Personal Jurisdiction And The "Interwebs", Alan M. Trammell, Derek E. Bambauer Jan 2015

Personal Jurisdiction And The "Interwebs", Alan M. Trammell, Derek E. Bambauer

Scholarly Articles

For nearly twenty years, lower courts and scholars have struggled to figure out how personal jurisdiction doctrine should apply in the Internet age. When does virtual conduct make someone amenable to jurisdiction in any particular forum? The classic but largely discredited response by courts has been to give primary consideration to a commercial Web site’s interactivity. That approach distorts the current doctrine and is divorced from coherent jurisdictional principles. Moreover, scholars have not yielded satisfying answers. They typically have argued either that the Internet is thoroughly exceptional and requires its own rules, or that it is largely unexceptional and ...


Isolating Litigants: A Response To Pamela Bookman, Alan M. Trammell Jan 2015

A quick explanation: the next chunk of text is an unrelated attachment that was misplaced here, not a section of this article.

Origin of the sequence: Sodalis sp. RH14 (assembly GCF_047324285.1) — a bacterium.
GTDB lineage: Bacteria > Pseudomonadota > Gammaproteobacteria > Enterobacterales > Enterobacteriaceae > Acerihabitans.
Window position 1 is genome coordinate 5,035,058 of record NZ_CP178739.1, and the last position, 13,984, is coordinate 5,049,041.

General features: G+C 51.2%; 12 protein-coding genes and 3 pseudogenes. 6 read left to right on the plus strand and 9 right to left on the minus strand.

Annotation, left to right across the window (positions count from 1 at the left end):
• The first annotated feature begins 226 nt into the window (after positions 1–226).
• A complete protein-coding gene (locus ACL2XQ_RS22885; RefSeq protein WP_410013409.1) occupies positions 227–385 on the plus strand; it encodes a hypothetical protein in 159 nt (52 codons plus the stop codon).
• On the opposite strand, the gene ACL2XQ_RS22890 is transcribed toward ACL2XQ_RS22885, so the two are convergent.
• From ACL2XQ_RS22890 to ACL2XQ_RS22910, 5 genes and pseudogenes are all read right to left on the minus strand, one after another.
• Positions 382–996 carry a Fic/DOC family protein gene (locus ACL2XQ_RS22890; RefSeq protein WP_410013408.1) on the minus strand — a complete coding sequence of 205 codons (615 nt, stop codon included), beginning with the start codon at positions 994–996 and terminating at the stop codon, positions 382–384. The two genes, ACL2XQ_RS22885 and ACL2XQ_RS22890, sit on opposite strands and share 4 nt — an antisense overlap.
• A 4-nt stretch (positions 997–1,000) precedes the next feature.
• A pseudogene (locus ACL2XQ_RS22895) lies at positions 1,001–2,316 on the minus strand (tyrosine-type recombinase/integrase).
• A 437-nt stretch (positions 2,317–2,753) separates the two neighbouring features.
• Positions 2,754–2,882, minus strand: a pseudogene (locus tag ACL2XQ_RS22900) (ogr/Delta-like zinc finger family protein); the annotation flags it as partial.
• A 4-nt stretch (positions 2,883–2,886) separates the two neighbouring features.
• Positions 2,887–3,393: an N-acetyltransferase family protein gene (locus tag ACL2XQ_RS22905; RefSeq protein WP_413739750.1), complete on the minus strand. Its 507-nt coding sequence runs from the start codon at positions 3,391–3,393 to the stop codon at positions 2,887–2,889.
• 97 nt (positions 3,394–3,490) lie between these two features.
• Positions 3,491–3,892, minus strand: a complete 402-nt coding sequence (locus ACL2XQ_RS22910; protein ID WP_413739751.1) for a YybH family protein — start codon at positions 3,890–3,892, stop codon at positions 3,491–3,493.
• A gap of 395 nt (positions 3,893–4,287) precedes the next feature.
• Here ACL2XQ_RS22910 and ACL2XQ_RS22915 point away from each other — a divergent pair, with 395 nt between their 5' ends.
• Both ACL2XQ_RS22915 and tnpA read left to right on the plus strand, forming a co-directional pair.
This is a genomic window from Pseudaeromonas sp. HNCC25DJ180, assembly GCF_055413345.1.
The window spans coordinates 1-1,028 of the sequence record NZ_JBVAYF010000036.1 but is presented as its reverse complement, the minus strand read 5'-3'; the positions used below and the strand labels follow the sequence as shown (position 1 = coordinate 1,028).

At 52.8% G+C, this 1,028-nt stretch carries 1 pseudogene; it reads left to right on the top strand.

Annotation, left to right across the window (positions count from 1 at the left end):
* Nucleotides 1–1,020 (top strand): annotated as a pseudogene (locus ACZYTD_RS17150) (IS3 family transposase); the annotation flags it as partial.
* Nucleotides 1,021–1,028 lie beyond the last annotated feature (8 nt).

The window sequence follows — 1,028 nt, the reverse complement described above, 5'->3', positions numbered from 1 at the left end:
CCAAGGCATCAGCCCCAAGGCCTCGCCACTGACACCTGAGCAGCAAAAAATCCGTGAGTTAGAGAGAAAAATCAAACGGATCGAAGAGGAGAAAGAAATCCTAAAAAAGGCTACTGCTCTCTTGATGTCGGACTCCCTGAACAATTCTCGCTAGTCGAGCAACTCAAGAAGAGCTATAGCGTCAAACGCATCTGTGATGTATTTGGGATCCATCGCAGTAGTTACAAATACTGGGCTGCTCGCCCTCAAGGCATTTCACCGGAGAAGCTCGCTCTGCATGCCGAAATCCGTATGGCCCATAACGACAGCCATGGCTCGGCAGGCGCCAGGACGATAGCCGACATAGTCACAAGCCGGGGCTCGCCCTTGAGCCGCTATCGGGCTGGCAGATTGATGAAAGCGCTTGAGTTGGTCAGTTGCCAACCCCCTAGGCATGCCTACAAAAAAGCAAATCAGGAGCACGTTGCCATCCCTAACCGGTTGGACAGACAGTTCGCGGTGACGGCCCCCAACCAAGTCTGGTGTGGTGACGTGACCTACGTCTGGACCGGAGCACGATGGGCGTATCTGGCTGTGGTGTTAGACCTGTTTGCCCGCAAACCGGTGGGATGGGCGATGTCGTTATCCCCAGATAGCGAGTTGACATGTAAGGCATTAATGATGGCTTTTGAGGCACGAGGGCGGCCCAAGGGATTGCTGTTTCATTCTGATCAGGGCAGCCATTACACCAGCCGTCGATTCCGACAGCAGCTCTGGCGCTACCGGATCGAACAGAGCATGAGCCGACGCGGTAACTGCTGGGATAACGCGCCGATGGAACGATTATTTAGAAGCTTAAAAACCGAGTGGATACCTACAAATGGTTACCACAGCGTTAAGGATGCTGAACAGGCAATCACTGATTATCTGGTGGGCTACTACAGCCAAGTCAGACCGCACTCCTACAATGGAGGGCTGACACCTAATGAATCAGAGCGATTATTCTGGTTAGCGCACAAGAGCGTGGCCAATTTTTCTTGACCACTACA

Isolating Litigants: A Response To Pamela Bookman, Alan M. Trammell

Scholarly Articles

In a recent article, Litigation Isolationism, Pamela Bookman identifies a phenomenon that similarly changes hue depending on one’s perspective or disposition. Bookman argues that four doctrines (personal jurisdiction, forum non conveniens, abstention comity, and the presumption against extraterritoriality) conspire to make U.S. courts significantly less hospitable to transnational litigation. In Bookman’s assessment, such isolationism is counterproductive because the doctrines often fail to vindicate their stated goals of respecting the separation of powers, international comity, and defendants’ interests. The article is crisp and elegant. It synthesizes disparate areas of law to elucidate a broader development in civil litigation ...